How other countries do it: international equivalents to the Leaving Cert

The types of final-year examinations pupils take at schools in France, the UK, Germany, Spain, the US and elsewhere

Students take the philosophy exam, the first test session of the 2016 Baccalaureate at the Fustel de Coulanges high school in Strasbourg, eastern France. Photograph: Getty Images

Students take the philosophy exam, the first test session of the 2016 Baccalaureate at the Fustel de Coulanges high school in Strasbourg, eastern France. Photograph: Getty Images

As school final-year examination systems go, the Leaving Certificate has sustained a reasonably good international reputation over the years for high academic standards. But it has also been criticised in more recent times, with many openly asking if this high-stakes exam represents the fairest or most satisfactory way of assessing our children’s abilities and aptitudes.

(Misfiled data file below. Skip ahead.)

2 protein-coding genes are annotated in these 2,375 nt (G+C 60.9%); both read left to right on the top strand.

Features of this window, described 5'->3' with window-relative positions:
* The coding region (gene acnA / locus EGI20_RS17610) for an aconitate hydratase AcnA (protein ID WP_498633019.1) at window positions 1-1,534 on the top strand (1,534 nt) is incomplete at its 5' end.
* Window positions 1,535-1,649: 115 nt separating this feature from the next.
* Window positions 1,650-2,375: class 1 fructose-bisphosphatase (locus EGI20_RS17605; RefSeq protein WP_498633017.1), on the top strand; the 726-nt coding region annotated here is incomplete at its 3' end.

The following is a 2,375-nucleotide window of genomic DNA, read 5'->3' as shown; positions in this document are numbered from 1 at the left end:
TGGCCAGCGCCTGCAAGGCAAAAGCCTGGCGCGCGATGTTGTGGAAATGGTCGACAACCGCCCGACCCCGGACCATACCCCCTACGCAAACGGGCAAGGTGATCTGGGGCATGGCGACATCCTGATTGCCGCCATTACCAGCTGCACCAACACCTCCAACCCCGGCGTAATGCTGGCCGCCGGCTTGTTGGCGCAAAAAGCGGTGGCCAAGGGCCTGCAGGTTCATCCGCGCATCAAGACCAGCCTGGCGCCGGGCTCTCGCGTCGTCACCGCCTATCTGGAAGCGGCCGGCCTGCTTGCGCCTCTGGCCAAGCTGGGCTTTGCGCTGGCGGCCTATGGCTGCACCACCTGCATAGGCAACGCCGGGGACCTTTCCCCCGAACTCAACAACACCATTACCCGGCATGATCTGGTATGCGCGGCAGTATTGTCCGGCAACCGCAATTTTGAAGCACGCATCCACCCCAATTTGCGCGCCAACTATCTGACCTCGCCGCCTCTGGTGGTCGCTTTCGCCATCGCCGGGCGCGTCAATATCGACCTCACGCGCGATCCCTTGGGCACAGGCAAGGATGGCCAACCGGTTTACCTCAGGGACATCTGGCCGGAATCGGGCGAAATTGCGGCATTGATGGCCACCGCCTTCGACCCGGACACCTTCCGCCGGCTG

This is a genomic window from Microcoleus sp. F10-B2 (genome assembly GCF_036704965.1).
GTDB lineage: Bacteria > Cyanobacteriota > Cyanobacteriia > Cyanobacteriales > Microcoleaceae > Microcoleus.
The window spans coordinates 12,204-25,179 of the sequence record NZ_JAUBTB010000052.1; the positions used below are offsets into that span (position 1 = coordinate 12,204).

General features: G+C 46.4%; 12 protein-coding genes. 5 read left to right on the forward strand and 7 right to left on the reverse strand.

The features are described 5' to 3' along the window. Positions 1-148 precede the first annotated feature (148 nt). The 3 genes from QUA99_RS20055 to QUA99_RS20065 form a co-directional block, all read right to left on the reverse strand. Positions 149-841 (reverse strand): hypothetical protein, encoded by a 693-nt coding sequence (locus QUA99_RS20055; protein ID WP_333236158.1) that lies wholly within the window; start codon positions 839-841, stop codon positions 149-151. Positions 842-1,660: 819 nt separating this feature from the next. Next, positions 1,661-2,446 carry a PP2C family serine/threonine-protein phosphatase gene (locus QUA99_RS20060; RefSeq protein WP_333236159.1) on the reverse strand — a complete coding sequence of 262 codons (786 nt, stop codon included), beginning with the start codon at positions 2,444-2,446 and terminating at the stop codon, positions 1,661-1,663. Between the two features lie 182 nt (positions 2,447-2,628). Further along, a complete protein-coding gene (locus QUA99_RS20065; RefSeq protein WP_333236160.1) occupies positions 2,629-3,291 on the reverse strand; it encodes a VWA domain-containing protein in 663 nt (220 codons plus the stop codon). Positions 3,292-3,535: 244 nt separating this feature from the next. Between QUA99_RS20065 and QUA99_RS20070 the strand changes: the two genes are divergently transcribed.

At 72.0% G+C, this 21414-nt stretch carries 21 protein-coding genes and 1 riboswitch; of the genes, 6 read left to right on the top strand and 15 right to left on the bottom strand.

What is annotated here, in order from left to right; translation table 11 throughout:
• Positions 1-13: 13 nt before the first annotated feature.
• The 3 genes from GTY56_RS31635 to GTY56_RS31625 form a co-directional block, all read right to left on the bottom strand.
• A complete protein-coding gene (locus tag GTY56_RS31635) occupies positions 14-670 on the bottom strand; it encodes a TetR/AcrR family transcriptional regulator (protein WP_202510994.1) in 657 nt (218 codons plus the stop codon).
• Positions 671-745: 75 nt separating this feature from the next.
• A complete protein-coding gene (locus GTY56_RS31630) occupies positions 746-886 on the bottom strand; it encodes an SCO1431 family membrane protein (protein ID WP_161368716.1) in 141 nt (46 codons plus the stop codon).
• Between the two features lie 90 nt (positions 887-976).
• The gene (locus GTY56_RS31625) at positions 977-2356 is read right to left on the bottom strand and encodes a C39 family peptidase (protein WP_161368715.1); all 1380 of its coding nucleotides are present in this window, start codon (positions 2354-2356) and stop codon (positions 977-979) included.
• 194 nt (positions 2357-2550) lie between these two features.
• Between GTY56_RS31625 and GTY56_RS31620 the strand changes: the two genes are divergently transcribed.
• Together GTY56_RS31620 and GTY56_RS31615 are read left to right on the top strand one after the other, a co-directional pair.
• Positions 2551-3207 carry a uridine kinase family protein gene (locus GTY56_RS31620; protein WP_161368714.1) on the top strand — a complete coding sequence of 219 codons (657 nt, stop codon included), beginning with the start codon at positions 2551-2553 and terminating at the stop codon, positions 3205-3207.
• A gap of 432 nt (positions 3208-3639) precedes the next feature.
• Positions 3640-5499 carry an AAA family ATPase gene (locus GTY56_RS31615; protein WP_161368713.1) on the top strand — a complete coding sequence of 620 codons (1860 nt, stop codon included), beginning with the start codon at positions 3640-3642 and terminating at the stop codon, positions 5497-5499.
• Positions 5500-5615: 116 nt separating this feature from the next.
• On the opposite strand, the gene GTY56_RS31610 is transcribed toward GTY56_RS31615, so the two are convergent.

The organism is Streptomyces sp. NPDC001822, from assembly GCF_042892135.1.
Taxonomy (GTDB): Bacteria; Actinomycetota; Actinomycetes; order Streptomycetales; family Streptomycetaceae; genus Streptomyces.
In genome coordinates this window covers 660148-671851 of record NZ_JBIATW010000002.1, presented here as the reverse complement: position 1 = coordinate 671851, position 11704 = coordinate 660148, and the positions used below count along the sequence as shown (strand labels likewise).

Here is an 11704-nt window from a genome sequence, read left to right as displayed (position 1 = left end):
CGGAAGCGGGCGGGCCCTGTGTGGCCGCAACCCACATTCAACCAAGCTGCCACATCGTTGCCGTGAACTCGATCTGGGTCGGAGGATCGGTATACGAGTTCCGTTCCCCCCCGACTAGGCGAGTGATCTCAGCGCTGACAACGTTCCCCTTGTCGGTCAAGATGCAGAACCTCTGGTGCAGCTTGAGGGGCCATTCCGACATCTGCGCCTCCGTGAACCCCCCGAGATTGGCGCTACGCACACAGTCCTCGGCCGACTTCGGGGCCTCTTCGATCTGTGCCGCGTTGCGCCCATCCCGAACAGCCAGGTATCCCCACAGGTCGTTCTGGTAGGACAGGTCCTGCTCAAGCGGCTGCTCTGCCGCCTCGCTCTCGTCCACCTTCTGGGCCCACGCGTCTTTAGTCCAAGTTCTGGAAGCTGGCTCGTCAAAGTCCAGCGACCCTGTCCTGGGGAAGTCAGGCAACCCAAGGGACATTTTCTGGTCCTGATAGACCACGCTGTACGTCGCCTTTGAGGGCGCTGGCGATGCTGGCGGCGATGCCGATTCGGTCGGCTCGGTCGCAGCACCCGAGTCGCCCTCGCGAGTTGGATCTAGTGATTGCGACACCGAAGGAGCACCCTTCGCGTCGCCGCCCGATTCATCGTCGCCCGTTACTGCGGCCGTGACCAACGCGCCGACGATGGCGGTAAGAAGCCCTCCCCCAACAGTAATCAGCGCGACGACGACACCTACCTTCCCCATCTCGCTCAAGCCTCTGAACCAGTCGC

Much of this criticism stems from the fact that there is little in the way of continuous assessment, and that it disproportionately rewards those who are good at memorising and reproducing large chunks of a given course without really engaging with it, or that success owes as much to stamina as it does to intellect.

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